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Record drop in unemployment and more people in private sector jobs

Secretary of State for Work and Pensions Iain Duncan Smith said, “Creating jobs is central to building a stronger, more resilientand stable economy. With millions more people in private sector employment under this Government, it is clear that our long-term economic plan is helping Britain to recover following one of the deepest recessions in living memory.

“All of our reforms are focussed on helping people off benefits and into work – giving people the peace of mind and security that comes with a steady income. With the number of people claiming the main unemployment benefit down below 1 million for the first time in 6 years, we are helping people to break free from welfare dependency, look after themselves and their families, and play their part in getting our country back to work.”

Today's figures also show a continued growth in private sector employment - up by almost 800,000 in the last year alone. Compared to 2010 there are now over 2.16 million more people in private sector jobs – showing that the Government’s long-term economic plan to create jobs by backing businesses is working.

Unemployment saw the largest annual fall in 26 years, dropping by 468,000, which brings the unemployment rate to a new 6-year low of 6.2%.  The employment rate, at 73%, is also back up to the level seen before the recession with 30.61 million people in work.

The number claiming Jobseeker’s Allowance (JSA) has been falling for the last 22 months - with 423,600 fewer claimants than a year ago - and is now below 1 million for the first time since 2008. 

Young people saw the largest annual fall in unemployment since records began in 1984 – falling by 213,000 on the year – and has been dropping for the last year. There are now fewer young people claiming the main unemployment benefit (JSA) than just before the recession – having dropped by 133,200 in the past year and for 33 months in a row.

Schemes like the Government’s Work Programme have contributed to the largest drop in long-term unemployment since 1998 - falling by 175,000 on the year.

International Comparisons

Over the last year the UK has seen the largest growth in employment and the largest fall in unemployment in the G7.


Job vacancies rose again, up 137,000 over the past year bringing the number of vacancies in the UK economy to 673,000.

Young People

The employment rate for young people who have left full-time education is 71.5% - which is up 4.3 points since 2010 and over the last year, youth employment in the UK has grown faster than the OECD average. In the 3 months to March 2014, the UK saw the fastest fall in youth unemployment out of the G7. 84% of 16-24 year olds are now in full-time study or work – up from 81% in 2010 – which brings down the number of unemployed young people not in full-time education to 489,000.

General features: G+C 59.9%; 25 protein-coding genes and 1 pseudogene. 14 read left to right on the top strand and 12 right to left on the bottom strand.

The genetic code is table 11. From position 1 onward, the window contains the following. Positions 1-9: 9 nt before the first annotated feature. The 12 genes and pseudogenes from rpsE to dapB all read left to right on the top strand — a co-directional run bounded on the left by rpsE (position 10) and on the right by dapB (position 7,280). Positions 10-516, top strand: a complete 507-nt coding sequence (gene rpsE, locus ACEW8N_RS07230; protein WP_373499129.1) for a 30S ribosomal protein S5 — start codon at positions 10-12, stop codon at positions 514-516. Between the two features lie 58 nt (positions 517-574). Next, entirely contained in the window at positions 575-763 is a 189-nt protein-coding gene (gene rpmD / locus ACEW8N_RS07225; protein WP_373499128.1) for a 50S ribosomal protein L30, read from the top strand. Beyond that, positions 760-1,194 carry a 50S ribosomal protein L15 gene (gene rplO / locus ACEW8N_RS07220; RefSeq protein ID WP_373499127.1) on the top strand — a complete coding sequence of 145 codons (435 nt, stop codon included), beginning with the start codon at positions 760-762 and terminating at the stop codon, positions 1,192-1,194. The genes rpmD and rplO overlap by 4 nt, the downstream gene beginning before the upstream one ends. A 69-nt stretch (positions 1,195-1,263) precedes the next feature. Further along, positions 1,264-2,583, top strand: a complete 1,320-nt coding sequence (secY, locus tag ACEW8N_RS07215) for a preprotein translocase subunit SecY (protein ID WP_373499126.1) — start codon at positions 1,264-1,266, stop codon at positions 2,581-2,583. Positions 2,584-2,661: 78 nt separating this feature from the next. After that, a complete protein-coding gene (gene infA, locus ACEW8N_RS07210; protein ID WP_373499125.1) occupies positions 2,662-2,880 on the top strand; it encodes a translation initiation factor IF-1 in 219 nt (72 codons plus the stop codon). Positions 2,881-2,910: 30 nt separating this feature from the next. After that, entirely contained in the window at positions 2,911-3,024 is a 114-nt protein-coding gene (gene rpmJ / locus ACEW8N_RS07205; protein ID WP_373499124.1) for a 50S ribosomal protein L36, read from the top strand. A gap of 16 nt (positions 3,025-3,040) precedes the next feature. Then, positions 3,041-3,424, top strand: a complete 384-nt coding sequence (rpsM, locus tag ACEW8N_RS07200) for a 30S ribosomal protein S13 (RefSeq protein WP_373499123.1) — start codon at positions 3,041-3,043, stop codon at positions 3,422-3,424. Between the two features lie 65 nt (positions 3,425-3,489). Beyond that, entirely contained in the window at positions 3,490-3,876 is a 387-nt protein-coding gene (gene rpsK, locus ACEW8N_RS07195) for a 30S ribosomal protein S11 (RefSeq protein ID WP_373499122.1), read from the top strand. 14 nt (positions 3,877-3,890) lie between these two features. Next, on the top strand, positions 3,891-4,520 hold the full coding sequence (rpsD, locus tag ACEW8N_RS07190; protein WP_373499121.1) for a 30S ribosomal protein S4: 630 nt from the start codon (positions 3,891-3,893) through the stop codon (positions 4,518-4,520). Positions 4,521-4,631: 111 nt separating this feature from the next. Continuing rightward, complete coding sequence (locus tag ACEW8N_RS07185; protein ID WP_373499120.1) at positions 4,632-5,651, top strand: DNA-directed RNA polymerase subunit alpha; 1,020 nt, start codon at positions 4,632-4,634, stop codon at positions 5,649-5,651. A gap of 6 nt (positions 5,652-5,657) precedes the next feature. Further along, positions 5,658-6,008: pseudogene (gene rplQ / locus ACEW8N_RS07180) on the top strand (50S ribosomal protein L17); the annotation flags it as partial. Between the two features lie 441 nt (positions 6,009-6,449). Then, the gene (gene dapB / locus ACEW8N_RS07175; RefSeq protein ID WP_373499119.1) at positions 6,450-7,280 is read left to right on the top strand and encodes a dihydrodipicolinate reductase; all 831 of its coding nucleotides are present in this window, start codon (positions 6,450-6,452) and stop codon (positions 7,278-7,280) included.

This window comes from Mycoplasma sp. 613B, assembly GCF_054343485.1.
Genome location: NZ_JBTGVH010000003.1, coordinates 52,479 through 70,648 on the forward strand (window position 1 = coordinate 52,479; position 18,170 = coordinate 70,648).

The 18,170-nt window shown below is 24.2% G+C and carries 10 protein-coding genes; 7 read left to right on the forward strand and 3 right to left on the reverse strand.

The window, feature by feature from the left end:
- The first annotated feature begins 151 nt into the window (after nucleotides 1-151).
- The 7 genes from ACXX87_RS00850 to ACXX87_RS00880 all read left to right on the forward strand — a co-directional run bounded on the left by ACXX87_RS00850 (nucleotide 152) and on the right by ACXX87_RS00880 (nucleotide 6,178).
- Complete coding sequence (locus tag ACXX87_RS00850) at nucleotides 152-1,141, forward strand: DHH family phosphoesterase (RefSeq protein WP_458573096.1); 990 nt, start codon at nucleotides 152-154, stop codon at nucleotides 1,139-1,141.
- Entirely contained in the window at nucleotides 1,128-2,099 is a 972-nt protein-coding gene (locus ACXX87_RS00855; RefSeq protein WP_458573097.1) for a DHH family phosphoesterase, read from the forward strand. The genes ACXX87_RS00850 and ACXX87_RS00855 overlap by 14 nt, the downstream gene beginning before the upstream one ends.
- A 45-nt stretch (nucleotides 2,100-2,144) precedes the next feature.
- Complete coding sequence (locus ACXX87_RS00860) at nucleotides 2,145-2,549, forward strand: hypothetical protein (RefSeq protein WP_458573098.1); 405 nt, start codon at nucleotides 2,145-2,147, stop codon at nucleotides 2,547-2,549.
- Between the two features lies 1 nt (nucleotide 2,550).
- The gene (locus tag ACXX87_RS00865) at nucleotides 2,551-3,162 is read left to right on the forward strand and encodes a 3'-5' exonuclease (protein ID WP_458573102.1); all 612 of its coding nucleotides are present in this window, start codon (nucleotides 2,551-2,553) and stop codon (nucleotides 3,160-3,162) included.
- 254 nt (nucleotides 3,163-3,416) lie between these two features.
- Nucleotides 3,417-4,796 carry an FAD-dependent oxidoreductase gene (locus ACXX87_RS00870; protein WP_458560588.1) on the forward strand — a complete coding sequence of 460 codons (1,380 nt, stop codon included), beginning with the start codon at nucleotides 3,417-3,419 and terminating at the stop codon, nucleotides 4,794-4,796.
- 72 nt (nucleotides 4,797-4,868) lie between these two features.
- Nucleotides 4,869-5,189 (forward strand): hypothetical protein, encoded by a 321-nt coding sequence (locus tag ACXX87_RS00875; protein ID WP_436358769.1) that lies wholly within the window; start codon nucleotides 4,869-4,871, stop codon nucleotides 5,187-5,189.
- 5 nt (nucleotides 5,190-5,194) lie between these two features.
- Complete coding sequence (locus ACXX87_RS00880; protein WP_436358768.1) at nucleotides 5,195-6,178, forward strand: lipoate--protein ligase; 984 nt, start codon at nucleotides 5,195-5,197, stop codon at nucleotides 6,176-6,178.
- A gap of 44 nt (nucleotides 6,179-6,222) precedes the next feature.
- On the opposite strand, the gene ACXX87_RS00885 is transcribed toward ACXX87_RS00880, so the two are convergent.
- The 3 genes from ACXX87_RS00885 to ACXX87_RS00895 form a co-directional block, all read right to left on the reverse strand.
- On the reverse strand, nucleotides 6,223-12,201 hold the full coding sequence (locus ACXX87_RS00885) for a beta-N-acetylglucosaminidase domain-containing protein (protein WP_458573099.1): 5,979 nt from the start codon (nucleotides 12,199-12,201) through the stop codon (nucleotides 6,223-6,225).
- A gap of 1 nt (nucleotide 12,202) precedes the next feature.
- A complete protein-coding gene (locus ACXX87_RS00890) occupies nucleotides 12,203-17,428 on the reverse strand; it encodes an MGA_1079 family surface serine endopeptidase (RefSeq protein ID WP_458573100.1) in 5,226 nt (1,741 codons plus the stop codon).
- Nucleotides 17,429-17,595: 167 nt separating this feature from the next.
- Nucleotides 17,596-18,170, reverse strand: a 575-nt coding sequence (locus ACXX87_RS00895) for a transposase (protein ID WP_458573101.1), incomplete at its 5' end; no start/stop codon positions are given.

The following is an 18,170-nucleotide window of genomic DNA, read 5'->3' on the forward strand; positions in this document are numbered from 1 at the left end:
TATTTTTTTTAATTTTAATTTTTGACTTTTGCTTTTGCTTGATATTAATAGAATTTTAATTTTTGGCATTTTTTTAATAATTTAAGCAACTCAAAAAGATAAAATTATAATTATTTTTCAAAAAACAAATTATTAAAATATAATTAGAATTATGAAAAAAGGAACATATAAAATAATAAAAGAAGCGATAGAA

There are also record numbers of women in work with the UK having seen the fastest growth in the number of women in work in the last year out of all G7 economies.  Nearly 40% of the annual rise in female employment was in managers, senior officials or professional occupations.  Of those women working part-time, nearly 90% have chosen to work part-time because it suits them - for example they want to fit work around caring responsibilities or for other reasons such as being a student. The proportion of women working part-time who want full-time work (12.4%) is falling – the latest figures saw the largest annual fall since 1999.

Over the last year every region and nation in the UK has seen a fall in unemployment. 

Ian Burke, director at, said, “In an uncertain few weeks for the future of the UK, falling unemployment continues to provide a steady stream of good news. However, the government must ensure that the recovery benefits all sectors of society – including young people and those looking for work in sectors where wage growth remains low. And whatever the outcome, tomorrow’s referendum on Scottish independence will have significant consequences for UK employment as a whole and may well disrupt the steady fall in unemployment that we have been seeing for the last year.”


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